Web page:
Legal Alerts

Recent Decision Suggests Erosion of Liability Insurer’s Duty


Liability-insurance policies typically create two obligations for insurers: a duty to defend and a duty to indemnify. The duty to defend is the broader of the two duties. It is generally applicable when there is any argument that a claim is covered. The duty to indemnify, on the other hand, turns on whether there is actually coverage for a claim.

California courts have been influential in shaping judicial approaches to new insurance-coverage issues. A January 2013 decision bearing on the scope of the duty to defend from a federal judge in California continues that tradition.

The case involves an insurer’s declaratory-judgment action against its policyholder. See Nat’l Union Fire Ins. Co. of Pittsburgh v. Seagate Tech., Inc., No. C04–01593, 2013 WL 308875 (N.D. Cal. January 25, 2013). A claim was brought against the policyholder in an underlying lawsuit. The insurer defended under a reservation of rights, but sought a declaration from the court that it had no further duty to defend. The insurer’s effort succeeded at the trial-court level.  After a final judgment in its favor, the insurer stopped defending the policyholder in the underlying litigation. But the policyholder appealed the trial court’s determination regarding the duty to defend. The appellate court reversed, holding that the trial court erred in concluding that the insurer’s duty to defend terminated.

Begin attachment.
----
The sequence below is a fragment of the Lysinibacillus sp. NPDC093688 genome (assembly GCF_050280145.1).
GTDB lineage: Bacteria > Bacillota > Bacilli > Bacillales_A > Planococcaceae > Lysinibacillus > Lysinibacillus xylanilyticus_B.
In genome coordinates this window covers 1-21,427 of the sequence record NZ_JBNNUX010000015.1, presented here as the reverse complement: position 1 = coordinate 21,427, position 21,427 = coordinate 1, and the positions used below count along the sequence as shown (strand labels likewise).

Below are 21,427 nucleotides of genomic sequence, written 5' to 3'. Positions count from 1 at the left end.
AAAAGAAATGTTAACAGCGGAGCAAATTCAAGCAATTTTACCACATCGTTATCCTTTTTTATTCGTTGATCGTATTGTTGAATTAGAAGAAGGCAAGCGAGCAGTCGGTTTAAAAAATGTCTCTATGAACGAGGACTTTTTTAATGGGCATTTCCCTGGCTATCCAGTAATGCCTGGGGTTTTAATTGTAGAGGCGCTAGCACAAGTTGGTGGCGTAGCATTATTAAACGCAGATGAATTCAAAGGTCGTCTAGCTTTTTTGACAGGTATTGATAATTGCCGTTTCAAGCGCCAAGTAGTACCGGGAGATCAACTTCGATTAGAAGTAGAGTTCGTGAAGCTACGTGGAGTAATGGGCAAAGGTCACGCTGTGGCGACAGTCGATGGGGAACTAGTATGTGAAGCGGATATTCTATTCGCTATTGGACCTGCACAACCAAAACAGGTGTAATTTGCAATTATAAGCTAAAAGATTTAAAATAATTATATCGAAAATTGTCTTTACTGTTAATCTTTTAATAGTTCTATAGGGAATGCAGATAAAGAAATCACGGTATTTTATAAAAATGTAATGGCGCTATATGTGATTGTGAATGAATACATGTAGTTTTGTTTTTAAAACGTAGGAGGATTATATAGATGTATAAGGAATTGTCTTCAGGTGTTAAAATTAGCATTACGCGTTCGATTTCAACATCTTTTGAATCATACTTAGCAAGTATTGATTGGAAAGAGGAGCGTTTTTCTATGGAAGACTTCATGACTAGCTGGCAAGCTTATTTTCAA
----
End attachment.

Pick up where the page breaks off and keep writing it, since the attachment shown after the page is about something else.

On remand, however, the policyholder claimed that the insurer had breached its contract by failing to defend following the trial-court judgment that it had no further duty. Because of the appellate court’s reversal, the insurer’s duty to defend was reinstated retroactively to the point that it stopped. 

In one of the few decisions to thus far address this question, however, the federal court concluded that the insurer had not breached its duty to defend by relying a final trial-court judgment – even though that decision later turned out to be erroneous. Because the policyholder had made no effort to stay the effect of the declaratory judgment that there was no duty to defend while it pursued an appeal, the court reasoned that the insurer was entitled to rely on the judgment and not risk being found in breach if the decision was later reversed. 

It will be interesting to see how this issue develops over time. One could argue that it represents an erosion of the scope of the duty to defend. At a minimum, it raises questions about the effect of judgments and appeals in declaratory-judgment actions regarding the scope of the duty. 

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